How Hearing Loss Impacts Daily Life and the Workplace
Hearing loss affects one in every six Australians, making it statistically the second most prevalent health condition in Australia. Despite this, the hard of hearing are often reserved about their condition. Many people with hearing loss choose to ignore or conceal it, which can pose a number of obstacles in interacting with others. These communication difficulties manifest in a number of ways, including creating barriers to socialising with groups and deciding to avoid attending public areas such as sports and recreation areas, restaurants, theatres and family gatherings. In addition, those with hearing loss often avoid meetings or telephone communication at work, making it hard to maintain and develop their professional capacity.
However, it is possible for those with hearing loss to address their condition and overcome the difficulties it can pose. The following is a series of case studies shared by some of Australia’s leading psychologists on the impact hearing loss can have on social interactions and how they have overcome those communication obstacles to thrive.
Life Coaching Melbourne: Identify Suitable Challenges at Work
Providing a range of coaching services over the past seventeen years, they have partnered with clients of various backgrounds, as well as gaining valued experience in Melbourne’s Job Services Department.
They have shared the case study of a client with 80% hearing loss, as an example of how it can impact communication in an individual’s professional life. Because the woman’s hearing loss meant that she lacked confidence in interacting with others, she felt that she was unable to pursue a more fulfilling career.
‘She said she really wanted to make a difference in others’ lives, but her current employment in an administration role didn’t give her that capacity,’ explains the woman’s life coach. ‘We agreed to continue with career-development coaching. As we did so, her own self-imposed limitation about her hearing came up. She believed that she would not be able to achieve her goal because of her hearing loss.’ When her life coach mapped out the steps towards a fulfilling role in training and development, it became clear that the client was using her hearing loss as an excuse whenever she felt challenged or feared failure. Therefore, she learned to see more of what was truly possible for her. ‘Her confidence boosted as we helped her let go of her fear and let go of the need to hide behind her hearing loss.’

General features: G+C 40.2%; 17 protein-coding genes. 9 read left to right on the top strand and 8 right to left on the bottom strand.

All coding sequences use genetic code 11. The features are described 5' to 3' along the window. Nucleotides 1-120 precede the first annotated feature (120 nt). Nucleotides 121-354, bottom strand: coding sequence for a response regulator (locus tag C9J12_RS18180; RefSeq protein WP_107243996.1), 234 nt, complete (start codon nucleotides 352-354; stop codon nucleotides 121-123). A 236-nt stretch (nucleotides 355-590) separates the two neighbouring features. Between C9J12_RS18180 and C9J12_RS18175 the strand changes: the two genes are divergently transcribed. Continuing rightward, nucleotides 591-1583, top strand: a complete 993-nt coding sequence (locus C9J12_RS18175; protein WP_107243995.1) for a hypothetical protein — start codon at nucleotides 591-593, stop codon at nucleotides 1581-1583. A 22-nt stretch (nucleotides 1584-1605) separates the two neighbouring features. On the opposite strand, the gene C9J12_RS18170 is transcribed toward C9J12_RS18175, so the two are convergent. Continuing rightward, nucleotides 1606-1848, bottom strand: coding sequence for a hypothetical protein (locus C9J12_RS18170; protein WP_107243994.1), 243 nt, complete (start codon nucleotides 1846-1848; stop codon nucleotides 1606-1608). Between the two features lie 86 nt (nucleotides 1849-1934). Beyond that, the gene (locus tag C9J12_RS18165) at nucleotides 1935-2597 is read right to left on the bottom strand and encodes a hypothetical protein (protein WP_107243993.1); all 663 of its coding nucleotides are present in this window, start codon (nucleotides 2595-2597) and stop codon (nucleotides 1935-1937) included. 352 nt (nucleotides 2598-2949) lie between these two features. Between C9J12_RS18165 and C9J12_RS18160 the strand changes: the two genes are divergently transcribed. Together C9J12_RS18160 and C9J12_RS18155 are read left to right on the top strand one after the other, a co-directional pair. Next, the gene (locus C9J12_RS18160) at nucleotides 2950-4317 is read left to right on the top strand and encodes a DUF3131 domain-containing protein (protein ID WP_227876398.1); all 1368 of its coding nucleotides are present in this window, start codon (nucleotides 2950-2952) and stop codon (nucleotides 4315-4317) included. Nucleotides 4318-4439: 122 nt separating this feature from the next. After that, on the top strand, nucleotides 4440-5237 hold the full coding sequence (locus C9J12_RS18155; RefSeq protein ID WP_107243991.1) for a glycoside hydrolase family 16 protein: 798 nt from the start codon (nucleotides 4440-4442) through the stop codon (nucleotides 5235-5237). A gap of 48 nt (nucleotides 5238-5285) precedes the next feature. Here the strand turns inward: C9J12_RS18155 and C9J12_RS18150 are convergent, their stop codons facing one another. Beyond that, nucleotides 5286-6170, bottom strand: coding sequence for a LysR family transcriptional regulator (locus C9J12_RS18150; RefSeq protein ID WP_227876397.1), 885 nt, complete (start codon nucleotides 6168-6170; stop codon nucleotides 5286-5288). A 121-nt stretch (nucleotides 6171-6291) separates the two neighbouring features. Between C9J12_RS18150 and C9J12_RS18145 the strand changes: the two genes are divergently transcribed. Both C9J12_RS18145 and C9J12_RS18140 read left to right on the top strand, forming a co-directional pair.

Using this case study as an example, Life Coaching Melbourne recommends that those with hearing loss should identify suitable challenges in their professional lives in order to build self-confidence necessary to overcome any difficulties in communication.
Perth Mediation and Counselling Centre (PMCC): Communicating with a Counsellor
PMCC is a leading mediation service in Perth that specialises in family dispute resolution and counselling. PMCC therapists guide and support couples towards healthier and happier relationships and through separation and family breakdown..
They highlight the impact that communication difficulties from hearing loss have on relationships. ‘Partners commonly experience negative effects ranging from increased anxiety and stress due to increased communication-based conflict, depressed mood and loss of self-esteem as a result of the hearing impaired partner’s withdrawal of intimacy, to feelings of loneliness and isolation from restricted social activity because of their partner’s unwillingness to interact with family and friends.’ According to PMCC, marital breakdown statistics are higher when hearing loss is involved. What’s more, siblings of children with hearing loss can resent the extra time and attention given to the hearing impaired child, which can cause behavioural problems that disturb the family dynamic.
The counselling centre advises that it’s vital for those struggling with their hearing impairment to recognise that it is OK to seek support from a professional. Counselling can significantly improve quality of life and help individuals re-establish meaningful connections in their personal relationships. PMCC regularly assists people struggling with hearing loss to overcome the communication barriers affecting this area of their lives.
To have better conversations with counsellors, they advise you to ask your counsellor to sit closer to you and position themselves in a way that makes lip-reading easier. Always make sure to tell the counsellor when you are struggling to understand them and ask them to repeat what they said or to speak louder and/or slower. They also suggest finding a counsellor that is fluent in Auslan (Australian Sign Language).
ENT Wellbeing: The Impact of Hearing Loss on Couples